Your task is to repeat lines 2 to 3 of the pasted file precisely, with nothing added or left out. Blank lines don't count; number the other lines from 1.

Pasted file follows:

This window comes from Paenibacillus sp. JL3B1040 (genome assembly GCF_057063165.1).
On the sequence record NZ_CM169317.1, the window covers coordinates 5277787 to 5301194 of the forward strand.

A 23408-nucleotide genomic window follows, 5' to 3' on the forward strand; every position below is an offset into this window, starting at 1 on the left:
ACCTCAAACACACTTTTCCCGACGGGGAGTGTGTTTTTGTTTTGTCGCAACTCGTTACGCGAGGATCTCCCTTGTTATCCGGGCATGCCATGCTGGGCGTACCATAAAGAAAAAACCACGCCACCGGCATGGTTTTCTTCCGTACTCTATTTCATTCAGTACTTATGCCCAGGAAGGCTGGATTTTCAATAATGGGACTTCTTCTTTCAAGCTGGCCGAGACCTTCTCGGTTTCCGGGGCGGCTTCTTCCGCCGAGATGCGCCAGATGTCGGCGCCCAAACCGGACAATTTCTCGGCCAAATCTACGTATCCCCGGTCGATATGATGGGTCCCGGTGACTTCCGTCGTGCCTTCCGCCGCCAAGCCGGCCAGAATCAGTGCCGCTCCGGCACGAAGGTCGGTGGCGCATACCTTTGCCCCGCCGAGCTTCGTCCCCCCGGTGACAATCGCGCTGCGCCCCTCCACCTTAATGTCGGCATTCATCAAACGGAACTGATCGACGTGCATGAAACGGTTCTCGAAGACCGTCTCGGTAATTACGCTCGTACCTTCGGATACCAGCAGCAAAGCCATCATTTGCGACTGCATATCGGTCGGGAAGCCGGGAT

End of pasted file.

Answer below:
On the sequence record NZ_CM169317.1, the window covers coordinates 5277787 to 5301194 of the forward strand.

A 23408-nucleotide genomic window follows, 5' to 3' on the forward strand; every position below is an offset into this window, starting at 1 on the left: